Estate files usually contain the following types of information, time and place of death, will, codicils, inventory of estate, list of beneficiaries, sale records, deeds, guardianship information, accounting reports and information about the final distribution of property after payment of debts.
Social Security and Railroad Retirement Board Records
These are good sources of information about your ancestor during their adult life. The person had to complete an application form to obtain a number within these systems. For Social Security the form is called an SS-5 Application Form. It includes name, birth date and place, name of employer, address at time of application and their signature. Social Security also maintains a death index which is available online. It is known as the SSDI or Social Security Death Index. A simple Google search on either of these terms will produce links to sites with access to the SSDI and is very helpful in determining approximate date of death and place of death so additional research can be conducted about the person.
The Railroad Retirement Board (RRB) is similar to Social Security and maintains similar record types. They may have more information than SSA if your ancestor worked for the railroad. For more information Google Railroad Retirement Board or RRB.
Many of you will have ancestors that served in the military. Records are often available for their military service or when they applied for a pension due them for military service. The most useful genealogical information generally comes from the military pension applications and files. Not only the person who served can have a record, but their eligible survivors may also have filed for a pension on behalf of their service. The type of information found include proof of military service, affidavits about eligibility by associates, proof of marriage or birth of children, payment records and date / place of death.
Many of religious groups keep records about their members. Some of the common records include: birth, baptism, confirmation, marriage and death records as well as membership rolls, attendance records, tithing records, minutes from the governing groups in the church. Sometimes you can find copies of church bulletins in genealogy societies, church newsletters, denominational newspapers, membership directories with photos. These are only a few of the examples of the types of records that may be available from churches that can help with documenting your ancestor. Some of these records have been microfilmed by the Family History Library and are available on microfilm through your local Family History Center. Some microfilmed church records are available from State Historical Societies and Archives or they may be available from the church regional headquarters.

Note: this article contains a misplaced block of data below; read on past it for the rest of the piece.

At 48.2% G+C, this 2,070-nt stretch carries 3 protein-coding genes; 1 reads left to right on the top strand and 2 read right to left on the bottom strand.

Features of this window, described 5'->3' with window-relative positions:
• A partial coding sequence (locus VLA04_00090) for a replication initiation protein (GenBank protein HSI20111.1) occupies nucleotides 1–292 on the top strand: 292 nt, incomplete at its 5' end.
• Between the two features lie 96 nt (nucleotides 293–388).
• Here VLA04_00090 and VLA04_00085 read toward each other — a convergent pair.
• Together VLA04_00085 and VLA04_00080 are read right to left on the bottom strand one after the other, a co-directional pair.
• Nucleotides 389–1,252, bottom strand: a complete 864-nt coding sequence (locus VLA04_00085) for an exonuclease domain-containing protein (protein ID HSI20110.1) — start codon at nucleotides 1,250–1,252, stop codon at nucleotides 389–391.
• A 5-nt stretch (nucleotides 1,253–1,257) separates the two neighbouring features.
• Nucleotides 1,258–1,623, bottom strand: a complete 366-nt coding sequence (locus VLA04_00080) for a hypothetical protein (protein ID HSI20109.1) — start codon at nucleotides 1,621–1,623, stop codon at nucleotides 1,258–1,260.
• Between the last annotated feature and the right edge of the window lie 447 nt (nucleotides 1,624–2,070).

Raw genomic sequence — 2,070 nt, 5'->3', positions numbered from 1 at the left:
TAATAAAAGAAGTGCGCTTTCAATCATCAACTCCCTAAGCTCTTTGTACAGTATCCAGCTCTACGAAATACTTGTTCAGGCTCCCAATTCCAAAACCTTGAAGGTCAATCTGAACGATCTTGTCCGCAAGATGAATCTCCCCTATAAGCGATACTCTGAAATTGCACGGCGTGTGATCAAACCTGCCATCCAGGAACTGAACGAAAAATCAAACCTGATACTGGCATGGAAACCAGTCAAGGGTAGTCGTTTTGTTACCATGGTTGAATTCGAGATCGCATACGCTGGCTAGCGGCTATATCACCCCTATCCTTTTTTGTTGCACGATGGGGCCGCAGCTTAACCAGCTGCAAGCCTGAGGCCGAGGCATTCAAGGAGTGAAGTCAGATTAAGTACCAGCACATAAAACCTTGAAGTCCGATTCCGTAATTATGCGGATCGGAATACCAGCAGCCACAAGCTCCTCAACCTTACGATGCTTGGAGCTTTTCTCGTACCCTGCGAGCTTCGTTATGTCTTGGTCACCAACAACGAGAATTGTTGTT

Mortuary / Funeral Home Records
Some mortuaries and funeral homes are willing to help genealogists by making copies of their records available to genealogy societies in their region and also to individuals who write for a photocopy of their ancestor’s record. Remember that the Funeral Home does not have to share their records with you as they are not public record. These records generally document the name, date of death, date and place of burial, who paid for the final arrangements, and other miscellaneous information that helps you know more about your ancestor. They may record religious affiliation, spouse’s name, etc.
Immigration and Naturalization Records / Passport Applications / Passenger Lists
If your ancestor was born in a foreign country or traveled to a foreign country these records may be available for your ancestor. These records can be helpful to establish where in a particular country they came from before coming to the United States. The amount of information found in these records depends on the time of immigration, the particular record type, the particular log and other factors.
Watch for future articles about each of these record types and how to find them.